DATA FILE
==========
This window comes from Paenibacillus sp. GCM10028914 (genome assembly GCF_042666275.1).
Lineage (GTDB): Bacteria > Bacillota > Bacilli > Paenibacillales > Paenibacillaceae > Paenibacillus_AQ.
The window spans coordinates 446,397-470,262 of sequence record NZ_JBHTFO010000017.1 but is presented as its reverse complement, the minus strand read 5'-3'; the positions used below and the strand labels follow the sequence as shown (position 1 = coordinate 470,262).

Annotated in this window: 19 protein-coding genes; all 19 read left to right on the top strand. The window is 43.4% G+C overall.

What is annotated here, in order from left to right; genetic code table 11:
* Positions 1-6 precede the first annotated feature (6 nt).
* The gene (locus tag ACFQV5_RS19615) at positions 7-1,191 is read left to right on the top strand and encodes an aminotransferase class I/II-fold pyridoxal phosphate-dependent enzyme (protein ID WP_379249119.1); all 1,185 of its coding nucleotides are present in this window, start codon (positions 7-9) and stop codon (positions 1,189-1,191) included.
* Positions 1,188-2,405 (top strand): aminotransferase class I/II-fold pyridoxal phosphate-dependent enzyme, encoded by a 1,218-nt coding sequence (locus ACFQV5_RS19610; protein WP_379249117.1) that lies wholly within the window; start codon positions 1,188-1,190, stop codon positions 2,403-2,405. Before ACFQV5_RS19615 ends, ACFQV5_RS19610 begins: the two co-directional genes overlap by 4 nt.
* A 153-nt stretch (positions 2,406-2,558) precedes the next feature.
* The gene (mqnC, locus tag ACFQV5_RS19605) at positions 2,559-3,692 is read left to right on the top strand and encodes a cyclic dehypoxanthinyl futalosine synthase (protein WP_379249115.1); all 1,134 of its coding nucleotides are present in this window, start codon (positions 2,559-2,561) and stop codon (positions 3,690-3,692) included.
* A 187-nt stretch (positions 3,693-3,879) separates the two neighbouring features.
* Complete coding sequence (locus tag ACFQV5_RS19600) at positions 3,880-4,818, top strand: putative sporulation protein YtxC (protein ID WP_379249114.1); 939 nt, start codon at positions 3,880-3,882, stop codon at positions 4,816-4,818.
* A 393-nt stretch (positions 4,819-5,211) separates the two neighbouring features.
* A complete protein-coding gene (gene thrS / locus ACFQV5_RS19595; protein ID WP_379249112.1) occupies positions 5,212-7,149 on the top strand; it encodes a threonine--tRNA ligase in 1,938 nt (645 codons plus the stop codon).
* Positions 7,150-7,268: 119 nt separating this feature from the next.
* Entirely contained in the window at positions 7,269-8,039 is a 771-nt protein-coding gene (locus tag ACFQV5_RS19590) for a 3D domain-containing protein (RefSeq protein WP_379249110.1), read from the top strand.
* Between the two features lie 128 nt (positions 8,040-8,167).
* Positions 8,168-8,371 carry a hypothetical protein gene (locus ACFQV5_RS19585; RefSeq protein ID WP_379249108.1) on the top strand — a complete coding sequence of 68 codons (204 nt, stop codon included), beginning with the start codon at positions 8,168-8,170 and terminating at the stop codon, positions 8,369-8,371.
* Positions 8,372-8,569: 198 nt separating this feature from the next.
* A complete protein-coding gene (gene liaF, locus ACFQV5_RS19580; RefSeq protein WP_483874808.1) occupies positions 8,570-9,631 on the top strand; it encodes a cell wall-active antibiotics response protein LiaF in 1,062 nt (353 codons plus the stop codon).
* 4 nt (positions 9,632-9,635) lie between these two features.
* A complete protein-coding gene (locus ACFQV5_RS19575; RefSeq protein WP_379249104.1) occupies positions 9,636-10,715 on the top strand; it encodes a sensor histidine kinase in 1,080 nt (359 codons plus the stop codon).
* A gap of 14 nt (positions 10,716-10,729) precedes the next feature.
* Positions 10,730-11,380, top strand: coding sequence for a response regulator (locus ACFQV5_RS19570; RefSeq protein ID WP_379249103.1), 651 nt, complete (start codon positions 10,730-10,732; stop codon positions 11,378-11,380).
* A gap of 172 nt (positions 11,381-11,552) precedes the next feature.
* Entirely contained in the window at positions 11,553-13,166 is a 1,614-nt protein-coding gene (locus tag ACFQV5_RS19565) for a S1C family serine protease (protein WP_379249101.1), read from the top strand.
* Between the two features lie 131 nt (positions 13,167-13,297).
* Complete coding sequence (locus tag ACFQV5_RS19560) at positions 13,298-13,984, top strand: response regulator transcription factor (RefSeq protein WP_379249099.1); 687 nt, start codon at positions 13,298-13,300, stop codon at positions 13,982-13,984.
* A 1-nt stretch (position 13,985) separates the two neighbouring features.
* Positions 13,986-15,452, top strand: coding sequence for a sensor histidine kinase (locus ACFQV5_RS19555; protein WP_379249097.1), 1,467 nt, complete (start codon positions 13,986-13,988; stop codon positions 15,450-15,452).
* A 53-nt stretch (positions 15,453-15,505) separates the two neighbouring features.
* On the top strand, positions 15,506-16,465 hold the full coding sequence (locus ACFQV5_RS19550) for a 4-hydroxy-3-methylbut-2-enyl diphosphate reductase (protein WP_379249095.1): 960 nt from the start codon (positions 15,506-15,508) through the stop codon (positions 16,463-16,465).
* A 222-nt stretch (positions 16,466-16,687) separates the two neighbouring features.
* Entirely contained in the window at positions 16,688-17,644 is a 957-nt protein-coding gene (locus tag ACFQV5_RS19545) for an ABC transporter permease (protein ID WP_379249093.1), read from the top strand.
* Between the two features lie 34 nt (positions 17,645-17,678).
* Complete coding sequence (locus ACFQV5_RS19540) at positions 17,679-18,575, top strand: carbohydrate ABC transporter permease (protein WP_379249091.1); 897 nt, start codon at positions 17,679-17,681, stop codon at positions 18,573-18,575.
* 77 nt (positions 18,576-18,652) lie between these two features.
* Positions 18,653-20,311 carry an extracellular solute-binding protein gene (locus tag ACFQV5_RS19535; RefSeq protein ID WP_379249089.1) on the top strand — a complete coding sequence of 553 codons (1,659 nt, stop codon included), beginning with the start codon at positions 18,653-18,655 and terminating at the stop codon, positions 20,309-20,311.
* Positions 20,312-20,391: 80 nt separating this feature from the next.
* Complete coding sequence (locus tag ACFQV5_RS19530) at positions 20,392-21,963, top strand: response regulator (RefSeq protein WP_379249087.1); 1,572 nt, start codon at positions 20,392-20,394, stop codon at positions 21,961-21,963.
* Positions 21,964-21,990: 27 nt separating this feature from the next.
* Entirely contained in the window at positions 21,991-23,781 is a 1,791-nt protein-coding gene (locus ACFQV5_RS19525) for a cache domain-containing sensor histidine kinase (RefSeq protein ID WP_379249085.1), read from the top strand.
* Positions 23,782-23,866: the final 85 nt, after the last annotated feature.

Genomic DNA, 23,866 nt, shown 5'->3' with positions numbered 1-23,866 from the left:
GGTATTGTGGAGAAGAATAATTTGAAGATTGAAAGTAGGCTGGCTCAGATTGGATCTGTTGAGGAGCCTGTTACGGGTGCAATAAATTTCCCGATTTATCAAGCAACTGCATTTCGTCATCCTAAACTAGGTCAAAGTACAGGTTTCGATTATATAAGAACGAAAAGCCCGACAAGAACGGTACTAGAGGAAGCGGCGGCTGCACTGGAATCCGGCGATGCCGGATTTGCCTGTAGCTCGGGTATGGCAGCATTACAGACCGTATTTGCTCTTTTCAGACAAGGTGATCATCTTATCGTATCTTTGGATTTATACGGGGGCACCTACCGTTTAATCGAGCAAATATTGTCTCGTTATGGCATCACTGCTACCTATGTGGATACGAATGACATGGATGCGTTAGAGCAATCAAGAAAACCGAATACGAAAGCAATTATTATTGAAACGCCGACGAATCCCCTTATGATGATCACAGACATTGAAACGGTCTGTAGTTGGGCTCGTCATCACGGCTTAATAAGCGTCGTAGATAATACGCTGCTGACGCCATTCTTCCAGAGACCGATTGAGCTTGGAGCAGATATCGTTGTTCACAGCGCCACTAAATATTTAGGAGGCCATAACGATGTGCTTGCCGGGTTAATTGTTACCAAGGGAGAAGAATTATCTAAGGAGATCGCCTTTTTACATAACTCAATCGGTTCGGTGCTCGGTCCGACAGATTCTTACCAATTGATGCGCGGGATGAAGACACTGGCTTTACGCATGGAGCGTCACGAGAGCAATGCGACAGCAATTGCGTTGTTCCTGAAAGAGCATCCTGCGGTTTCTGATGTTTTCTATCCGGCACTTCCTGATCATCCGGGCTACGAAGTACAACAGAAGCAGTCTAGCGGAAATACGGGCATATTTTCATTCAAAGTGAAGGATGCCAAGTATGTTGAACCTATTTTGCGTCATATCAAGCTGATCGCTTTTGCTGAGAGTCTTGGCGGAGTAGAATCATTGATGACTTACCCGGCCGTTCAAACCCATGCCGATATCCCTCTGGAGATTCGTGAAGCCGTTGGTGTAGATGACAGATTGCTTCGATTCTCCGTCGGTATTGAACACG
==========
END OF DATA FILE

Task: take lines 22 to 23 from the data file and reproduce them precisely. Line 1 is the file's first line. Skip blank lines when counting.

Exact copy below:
* A complete protein-coding gene (locus ACFQV5_RS19575; RefSeq protein WP_379249104.1) occupies positions 9,636-10,715 on the top strand; it encodes a sensor histidine kinase in 1,080 nt (359 codons plus the stop codon).
* A gap of 14 nt (positions 10,716-10,729) precedes the next feature.